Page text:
April 13, 2024
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Shavuot

Shavuot, the anniversary of Hashem’s revelation to Bnei Yisrael at Har Sinai, is never identified as such in the Torah. Rather, its significance is always defined in agricultural terms. It is called “Chag HaBikkurim,” the Festival of the First Fruits, it is called “Chag HaKatzir,” the Holiday of the Harvest and it is called, simply, “Shavuot,” marking the end of the seven-week counting period following the Omer offering. Although the Torah gives no reason for this “omission,” the Kli Yakar (Vayikra 23: 16) suggests that there was a reluctance to mark only one day as a day of Torah for fear that people would mistakenly limit their study of Torah to but one day each year (which is also, he adds, why Rosh Hashanah is never described as a day of teshuvah).

Nonetheless, our rabbis showed no such reluctance, calling this day “Z’man Matan Torateinu,” the Time of the Giving of the Torah, and based both today’s Torah and haftarah readings on that very theme. As the Torah reading from Parshat Yitro (Shemot 19-20) describes the great “theophany,” the divine revelation, to Israel in the desert, so our haftarah describes the personal theophany experienced by Yechezkel Hanavi in the golah, the exile.

Nonetheless, we are rightfully troubled by this choice (even though it is clearly established in the Mishnah) because there is another rabbinic tradition stating that we never choose this first chapter of Yechezkel, the “ma’aseh merkava,” as a haftarah—undoubtedly due to the view of Chazal that its teachings cannot be truly understood except by the rare few, and should therefore never be taught publicly.

HaRav Yehuda Shaviv suggests that perhaps this selection, with its parallels to the desert revelation, was chosen to drive home the point to a nation in exile that, although ma’amad Har Sinai was a never-to-be-repeated phenomenon, there would be rare moments in history when “sparks” of this divine revelation will illuminate and inspire outstanding individuals with prophetic insights—even if they are forced to live in the galut.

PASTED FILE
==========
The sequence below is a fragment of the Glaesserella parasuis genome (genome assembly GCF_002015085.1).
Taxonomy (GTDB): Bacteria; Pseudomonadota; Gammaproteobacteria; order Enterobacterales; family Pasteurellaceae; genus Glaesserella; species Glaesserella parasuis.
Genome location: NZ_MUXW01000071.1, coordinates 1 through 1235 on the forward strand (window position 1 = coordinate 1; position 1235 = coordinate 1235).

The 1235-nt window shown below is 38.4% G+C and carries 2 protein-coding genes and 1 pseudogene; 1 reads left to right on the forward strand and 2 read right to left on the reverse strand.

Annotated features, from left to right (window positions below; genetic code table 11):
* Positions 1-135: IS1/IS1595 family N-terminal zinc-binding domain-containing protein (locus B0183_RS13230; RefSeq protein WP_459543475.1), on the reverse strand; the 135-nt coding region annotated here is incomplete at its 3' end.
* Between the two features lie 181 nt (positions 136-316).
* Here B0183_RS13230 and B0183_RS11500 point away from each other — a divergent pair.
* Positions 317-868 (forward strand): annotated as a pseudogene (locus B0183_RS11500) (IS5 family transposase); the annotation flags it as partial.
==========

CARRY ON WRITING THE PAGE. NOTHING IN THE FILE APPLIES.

We do not experience theophanies—or do we? Perhaps we do not have visions of Hashem’s throne or of angels attending to God on high. We are not granted entry into Hashem’s throne in heaven, nor do we merit visions of it. But we do have moments. We have moments when we feel God’s presence hovering over us. We have experiences in a beit knesset during Yom Kippur tefillah, or hearing our child say his first words or even watching our granddaughter receive her doctorate. We have had collective moments in 1948, in 1967 and, yes, in 2020. Indeed, we do have moments! And it is these moments that we must remember and cherish.

The Kli Yakar begins his aforementioned commentary by stating that the Torah desired that we see it every day as being fresh and new—as if it had just been given to us then (see Rashi in Devarim 6:6). One can argue that our relationship with HaKadosh Boruch Hu is the same. That we remember the moments when God seemed so close and thereby renew our relationship with Him each day.

The ability of the Jewish nation to survive 2,000 years of a cruel exile is a story of ongoing miracles. But it is also the story of the miraculous commitment of a persecuted people to their God and to their study and observance of their Torah. It is a remarkable story of a nation that refreshed and rekindled those relationships so that they always felt them to be new.

It has been the sparks of Sinai and the vision at Nehar Kevar that were granted only to the few that have illuminated our way throughout the centuries of darkness.


Rabbi Neil Winkler is the rabbi emeritus of the Young Israel Fort Lee and now lives in Israel.

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